printf("%d + %d == %d\n", a, b, a + b);
    
      fclose(fp);
    
      return 0;
    }
    *Cela*

  3. #3
    Registered User purple's Avatar
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    Faking it won't work. Here is a sample test file he gave us and you'll see what I mean by huge files.

  4. #4
    Registered User Cela's Avatar
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    >>Faking it won't work.
    On the contrary, using offsets will work perfectly for this file. The format is consistent, so no matter what size the file is, you can index into it very efficiently in both speed and memory usage with some sort of file seek like I used above. :-)
    *Cela*

  5. #5
    ggs
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    C > C++ duders ggs's Avatar
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    If i'm reading this correctly, the problem is to find either ``maximum'' or ``minimum'' values in the array multiple times (the j > i restriction changes this slightly, but not by too much). Since you have to do this multiple times, it might be worth loading the entire file into memory and then sorting it. That test file is huge, but i think speed for size is worth it here - unless your professor disagrees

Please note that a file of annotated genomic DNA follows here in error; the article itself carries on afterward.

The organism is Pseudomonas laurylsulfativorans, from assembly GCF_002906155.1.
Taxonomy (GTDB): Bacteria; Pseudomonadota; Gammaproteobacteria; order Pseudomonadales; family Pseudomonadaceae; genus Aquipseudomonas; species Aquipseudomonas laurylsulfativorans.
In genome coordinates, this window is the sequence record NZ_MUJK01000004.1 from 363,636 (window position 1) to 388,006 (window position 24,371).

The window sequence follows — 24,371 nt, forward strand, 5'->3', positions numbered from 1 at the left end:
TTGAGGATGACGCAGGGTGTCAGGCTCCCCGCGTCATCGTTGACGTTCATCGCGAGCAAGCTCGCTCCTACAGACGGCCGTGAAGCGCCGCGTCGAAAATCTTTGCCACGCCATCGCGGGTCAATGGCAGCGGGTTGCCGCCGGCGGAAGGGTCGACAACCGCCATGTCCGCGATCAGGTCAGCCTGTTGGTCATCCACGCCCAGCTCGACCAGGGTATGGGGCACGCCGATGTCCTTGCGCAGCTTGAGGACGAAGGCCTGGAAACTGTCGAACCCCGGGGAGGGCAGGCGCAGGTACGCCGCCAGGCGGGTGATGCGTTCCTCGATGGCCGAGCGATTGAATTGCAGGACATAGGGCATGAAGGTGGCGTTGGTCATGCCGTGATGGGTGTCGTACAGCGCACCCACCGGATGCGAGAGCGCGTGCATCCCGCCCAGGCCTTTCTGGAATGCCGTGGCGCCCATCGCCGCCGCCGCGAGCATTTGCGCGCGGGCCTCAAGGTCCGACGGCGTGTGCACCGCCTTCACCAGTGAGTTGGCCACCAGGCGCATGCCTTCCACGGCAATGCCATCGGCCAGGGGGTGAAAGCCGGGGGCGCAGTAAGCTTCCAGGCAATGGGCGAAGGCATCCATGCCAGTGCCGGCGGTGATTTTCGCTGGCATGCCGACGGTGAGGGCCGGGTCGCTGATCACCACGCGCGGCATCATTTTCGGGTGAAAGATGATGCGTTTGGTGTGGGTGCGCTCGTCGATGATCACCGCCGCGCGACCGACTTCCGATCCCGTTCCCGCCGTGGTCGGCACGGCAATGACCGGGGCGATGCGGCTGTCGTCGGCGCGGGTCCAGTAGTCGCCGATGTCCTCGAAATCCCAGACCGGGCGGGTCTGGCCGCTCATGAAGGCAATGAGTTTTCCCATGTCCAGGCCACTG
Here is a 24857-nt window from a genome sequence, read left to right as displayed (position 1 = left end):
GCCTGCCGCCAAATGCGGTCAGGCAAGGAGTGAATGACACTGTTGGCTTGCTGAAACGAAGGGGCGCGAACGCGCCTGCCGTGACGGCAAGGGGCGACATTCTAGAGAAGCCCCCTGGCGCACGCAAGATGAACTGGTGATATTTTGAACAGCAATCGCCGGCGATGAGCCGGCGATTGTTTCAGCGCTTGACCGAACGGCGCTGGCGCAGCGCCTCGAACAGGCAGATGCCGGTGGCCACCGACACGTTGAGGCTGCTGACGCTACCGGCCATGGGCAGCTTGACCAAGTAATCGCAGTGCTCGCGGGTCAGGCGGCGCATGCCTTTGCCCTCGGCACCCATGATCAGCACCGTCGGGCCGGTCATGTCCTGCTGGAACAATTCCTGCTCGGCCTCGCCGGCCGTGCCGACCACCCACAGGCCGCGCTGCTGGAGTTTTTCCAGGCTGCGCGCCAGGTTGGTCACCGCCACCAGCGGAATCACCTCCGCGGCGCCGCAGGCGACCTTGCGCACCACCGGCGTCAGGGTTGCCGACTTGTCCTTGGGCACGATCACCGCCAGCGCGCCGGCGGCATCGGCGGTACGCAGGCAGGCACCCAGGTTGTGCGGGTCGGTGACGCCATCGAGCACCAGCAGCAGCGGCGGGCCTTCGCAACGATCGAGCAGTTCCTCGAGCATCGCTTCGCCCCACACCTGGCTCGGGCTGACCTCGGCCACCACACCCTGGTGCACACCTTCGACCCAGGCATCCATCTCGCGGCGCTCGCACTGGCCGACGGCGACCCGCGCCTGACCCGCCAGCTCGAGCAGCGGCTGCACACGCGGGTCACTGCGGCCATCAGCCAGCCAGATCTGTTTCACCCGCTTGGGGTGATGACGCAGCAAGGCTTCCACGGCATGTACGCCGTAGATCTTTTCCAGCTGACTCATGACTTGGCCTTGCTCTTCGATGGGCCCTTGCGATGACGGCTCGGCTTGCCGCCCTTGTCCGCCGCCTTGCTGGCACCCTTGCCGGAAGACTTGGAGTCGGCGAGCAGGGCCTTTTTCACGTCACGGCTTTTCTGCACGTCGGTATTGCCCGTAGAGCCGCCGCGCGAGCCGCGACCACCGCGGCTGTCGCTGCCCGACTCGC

edit:

    actually, collect the first maximum and second maximum and then the first minimum after both of these and in one pass you should probably have all the information you need. what was i thinking?
    Last edited by ggs; 02-02-2003 at 05:17 PM.
    .sect signature

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    CS Author and Instructor
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    Wink

    I have given and had to do a similar program in college. Look at file processing techniques and do you also have to show the actual big Oh efficiency for this algorithm?
    Mr. C: Author and Instructor

  7. #7
    Registered User purple's Avatar
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    Originally posted by Mister C
    Do you also have to show the actual big Oh efficiency for this algorithm?